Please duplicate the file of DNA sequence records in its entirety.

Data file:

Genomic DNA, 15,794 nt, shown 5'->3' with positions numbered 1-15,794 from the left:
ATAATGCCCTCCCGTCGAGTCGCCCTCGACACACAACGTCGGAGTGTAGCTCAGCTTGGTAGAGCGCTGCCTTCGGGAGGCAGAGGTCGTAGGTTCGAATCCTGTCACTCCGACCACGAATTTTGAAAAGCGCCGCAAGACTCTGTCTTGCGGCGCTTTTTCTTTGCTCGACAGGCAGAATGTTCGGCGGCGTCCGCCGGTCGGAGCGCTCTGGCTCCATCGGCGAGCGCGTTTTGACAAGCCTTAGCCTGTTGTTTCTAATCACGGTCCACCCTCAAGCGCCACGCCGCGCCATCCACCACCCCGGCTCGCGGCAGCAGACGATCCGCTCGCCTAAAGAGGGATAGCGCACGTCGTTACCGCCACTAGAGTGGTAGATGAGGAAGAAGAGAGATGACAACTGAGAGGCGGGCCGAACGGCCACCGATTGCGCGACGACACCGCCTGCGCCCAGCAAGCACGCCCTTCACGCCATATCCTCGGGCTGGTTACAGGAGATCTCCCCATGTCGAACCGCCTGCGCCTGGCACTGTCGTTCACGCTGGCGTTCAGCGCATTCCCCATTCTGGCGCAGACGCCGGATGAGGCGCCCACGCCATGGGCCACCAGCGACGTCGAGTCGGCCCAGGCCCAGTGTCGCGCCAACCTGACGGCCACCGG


Genomic DNA, 15,794 nt, shown 5'->3' with positions numbered 1-15,794 from the left:
ATAATGCCCTCCCGTCGAGTCGCCCTCGACACACAACGTCGGAGTGTAGCTCAGCTTGGTAGAGCGCTGCCTTCGGGAGGCAGAGGTCGTAGGTTCGAATCCTGTCACTCCGACCACGAATTTTGAAAAGCGCCGCAAGACTCTGTCTTGCGGCGCTTTTTCTTTGCTCGACAGGCAGAATGTTCGGCGGCGTCCGCCGGTCGGAGCGCTCTGGCTCCATCGGCGAGCGCGTTTTGACAAGCCTTAGCCTGTTGTTTCTAATCACGGTCCACCCTCAAGCGCCACGCCGCGCCATCCACCACCCCGGCTCGCGGCAGCAGACGATCCGCTCGCCTAAAGAGGGATAGCGCACGTCGTTACCGCCACTAGAGTGGTAGATGAGGAAGAAGAGAGATGACAACTGAGAGGCGGGCCGAACGGCCACCGATTGCGCGACGACACCGCCTGCGCCCAGCAAGCACGCCCTTCACGCCATATCCTCGGGCTGGTTACAGGAGATCTCCCCATGTCGAACCGCCTGCGCCTGGCACTGTCGTTCACGCTGGCGTTCAGCGCATTCCCCATTCTGGCGCAGACGCCGGATGAGGCGCCCACGCCATGGGCCACCAGCGACGTCGAGTCGGCCCAGGCCCAGTGTCGCGCCAACCTGACGGCCACCGG